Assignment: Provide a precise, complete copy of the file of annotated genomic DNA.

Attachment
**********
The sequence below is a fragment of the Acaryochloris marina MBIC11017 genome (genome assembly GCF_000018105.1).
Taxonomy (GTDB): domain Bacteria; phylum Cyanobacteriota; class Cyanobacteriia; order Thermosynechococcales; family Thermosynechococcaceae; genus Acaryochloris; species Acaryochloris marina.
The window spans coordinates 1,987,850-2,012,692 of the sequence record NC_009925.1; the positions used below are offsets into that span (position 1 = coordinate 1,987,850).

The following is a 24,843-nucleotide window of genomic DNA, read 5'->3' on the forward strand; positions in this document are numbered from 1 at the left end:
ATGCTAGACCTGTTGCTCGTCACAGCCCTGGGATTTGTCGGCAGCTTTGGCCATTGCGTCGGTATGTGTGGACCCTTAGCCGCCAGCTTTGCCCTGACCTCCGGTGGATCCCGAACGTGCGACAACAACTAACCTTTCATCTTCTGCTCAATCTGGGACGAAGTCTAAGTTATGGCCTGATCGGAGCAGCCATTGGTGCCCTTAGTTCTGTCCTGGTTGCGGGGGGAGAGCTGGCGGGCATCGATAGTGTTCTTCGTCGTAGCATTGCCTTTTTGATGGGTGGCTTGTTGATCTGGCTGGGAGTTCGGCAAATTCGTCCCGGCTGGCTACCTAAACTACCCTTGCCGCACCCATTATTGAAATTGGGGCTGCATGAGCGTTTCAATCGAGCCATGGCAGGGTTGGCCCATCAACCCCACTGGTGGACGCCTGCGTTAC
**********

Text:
The sequence below is a fragment of the Acaryochloris marina MBIC11017 genome (genome assembly GCF_000018105.1).
Taxonomy (GTDB): domain Bacteria; phylum Cyanobacteriota; class Cyanobacteriia; order Thermosynechococcales; family Thermosynechococcaceae; genus Acaryochloris; species Acaryochloris marina.
The window spans coordinates 1,987,850-2,012,692 of the sequence record NC_009925.1; the positions used below are offsets into that span (position 1 = coordinate 1,987,850).

The following is a 24,843-nucleotide window of genomic DNA, read 5'->3' on the forward strand; positions in this document are numbered from 1 at the left end:
ATGCTAGACCTGTTGCTCGTCACAGCCCTGGGATTTGTCGGCAGCTTTGGCCATTGCGTCGGTATGTGTGGACCCTTAGCCGCCAGCTTTGCCCTGACCTCCGGTGGATCCCGAACGTGCGACAACAACTAACCTTTCATCTTCTGCTCAATCTGGGACGAAGTCTAAGTTATGGCCTGATCGGAGCAGCCATTGGTGCCCTTAGTTCTGTCCTGGTTGCGGGGGGAGAGCTGGCGGGCATCGATAGTGTTCTTCGTCGTAGCATTGCCTTTTTGATGGGTGGCTTGTTGATCTGGCTGGGAGTTCGGCAAATTCGTCCCGGCTGGCTACCTAAACTACCCTTGCCGCACCCATTATTGAAATTGGGGCTGCATGAGCGTTTCAATCGAGCCATGGCAGGGTTGGCCCATCAACCCCACTGGTGGACGCCTGCGTTAC